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Effects of sex and age on auditory spatial scene analysis

Lewald, J.; Hausmann, M.

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Authors

J. Lewald



Abstract

Recently, it has been demonstrated that men outperform women in spatial analysis of complex auditory scenes (Zündorf et al., 2011). The present study investigated the relation between the effects of ageing and sex on the spatial segregation of concurrent sounds in younger and middle-aged adults. The experimental design allowed simultaneous presentation of target and distractor sound sources at different locations. The resulting spatial "pulling" effect (that is, the bias of target localization toward that of the distractor) was used as a measure of performance. The pulling effect was stronger in middle-aged than younger subjects, and female than male subjects. This indicates lower performance of the middle-aged women in the sensory and attentional mechanisms extracting spatial information about the acoustic event of interest from the auditory scene than both younger and male subjects. Moreover, age-specific differences were most prominent for conditions with targets in right hemispace and distractors in left hemispace, suggesting bilateral asymmetries underlying the effect of ageing.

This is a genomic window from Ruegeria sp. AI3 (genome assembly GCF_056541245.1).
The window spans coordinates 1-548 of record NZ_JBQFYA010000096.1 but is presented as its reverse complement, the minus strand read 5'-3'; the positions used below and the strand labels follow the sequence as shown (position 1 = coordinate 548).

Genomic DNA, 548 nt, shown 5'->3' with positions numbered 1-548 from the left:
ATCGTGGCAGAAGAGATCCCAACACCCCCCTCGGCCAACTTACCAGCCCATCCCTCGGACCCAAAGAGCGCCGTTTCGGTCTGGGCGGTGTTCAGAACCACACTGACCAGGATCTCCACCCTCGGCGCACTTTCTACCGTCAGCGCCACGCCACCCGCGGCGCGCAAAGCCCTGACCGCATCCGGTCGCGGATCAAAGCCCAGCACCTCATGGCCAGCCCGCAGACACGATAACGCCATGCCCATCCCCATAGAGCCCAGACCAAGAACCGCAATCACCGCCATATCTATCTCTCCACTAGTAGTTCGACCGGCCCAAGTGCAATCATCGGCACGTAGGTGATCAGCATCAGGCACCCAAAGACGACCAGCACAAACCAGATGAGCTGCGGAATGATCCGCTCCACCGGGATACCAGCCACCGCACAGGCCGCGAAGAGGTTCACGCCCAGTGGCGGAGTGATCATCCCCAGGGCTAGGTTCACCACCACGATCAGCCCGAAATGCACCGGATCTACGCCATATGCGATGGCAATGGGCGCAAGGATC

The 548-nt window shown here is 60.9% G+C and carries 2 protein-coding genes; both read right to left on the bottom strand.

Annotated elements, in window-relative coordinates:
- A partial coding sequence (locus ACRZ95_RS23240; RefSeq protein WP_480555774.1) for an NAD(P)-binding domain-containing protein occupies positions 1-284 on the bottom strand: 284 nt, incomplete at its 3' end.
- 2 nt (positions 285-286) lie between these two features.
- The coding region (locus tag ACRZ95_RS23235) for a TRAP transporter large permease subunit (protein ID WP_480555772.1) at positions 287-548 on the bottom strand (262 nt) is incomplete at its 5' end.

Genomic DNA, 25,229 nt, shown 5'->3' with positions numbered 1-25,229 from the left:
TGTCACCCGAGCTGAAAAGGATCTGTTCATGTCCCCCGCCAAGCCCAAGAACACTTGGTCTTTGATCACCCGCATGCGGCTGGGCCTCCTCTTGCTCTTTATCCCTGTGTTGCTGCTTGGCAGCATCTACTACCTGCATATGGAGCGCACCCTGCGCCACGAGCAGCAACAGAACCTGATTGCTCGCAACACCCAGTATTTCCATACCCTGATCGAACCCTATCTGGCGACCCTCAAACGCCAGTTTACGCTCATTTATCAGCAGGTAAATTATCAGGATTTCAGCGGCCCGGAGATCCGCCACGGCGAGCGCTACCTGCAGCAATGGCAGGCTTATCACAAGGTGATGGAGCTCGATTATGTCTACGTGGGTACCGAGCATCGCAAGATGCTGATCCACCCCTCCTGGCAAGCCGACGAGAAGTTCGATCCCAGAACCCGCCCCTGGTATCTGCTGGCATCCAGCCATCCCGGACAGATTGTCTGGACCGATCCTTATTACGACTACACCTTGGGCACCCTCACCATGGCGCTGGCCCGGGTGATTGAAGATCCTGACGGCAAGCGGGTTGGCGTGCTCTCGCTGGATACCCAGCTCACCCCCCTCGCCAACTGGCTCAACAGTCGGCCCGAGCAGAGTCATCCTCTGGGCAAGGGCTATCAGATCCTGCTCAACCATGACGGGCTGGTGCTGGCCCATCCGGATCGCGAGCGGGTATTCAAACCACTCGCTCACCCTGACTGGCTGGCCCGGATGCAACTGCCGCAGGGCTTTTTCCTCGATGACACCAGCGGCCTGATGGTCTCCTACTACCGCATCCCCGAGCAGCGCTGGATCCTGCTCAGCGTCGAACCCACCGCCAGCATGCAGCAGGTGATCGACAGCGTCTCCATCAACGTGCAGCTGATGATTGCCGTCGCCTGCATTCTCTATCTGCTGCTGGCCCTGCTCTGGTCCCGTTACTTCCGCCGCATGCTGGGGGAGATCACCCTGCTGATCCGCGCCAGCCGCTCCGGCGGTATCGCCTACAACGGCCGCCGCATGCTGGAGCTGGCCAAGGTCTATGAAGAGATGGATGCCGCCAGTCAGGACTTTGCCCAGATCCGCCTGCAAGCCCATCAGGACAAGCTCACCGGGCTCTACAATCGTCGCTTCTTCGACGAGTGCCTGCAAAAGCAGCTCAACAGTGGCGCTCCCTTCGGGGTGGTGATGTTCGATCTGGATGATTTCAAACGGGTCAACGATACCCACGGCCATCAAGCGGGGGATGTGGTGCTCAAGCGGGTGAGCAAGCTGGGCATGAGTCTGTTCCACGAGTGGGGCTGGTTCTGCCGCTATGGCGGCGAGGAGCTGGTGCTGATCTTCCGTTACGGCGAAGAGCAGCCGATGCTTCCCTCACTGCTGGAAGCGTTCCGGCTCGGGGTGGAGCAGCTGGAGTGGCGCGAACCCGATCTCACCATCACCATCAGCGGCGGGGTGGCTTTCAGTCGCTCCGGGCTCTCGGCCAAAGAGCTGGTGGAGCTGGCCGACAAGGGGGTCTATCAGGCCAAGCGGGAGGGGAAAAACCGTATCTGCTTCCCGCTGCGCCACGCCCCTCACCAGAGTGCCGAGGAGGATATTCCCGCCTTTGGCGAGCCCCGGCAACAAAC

Citation

Lewald, J., & Hausmann, M. (2013). Effects of sex and age on auditory spatial scene analysis. Hearing Research, 299, 46-52. https://doi.org/10.1016/j.heares.2013.02.005

Journal Article Type Article
Publication Date May 1, 2013
Deposit Date Feb 15, 2013
Publicly Available Date Nov 19, 2014
Journal Hearing Research
Print ISSN 0378-5955
Publisher Elsevier
Peer Reviewed Peer Reviewed
Volume 299
Pages 46-52
DOI https://doi.org/10.1016/j.heares.2013.02.005

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Copyright Statement
NOTICE: this is the author’s version of a work that was accepted for publication in Hearing Research. Changes resulting from the publishing process, such as peer review, editing, corrections, structural formatting, and other quality control mechanisms may not be reflected in this document. Changes may have been made to this work since it was submitted for publication. A definitive version was subsequently published in Hearing Research, 299, May 2013, 10.1016/j.heares.2013.02.005.






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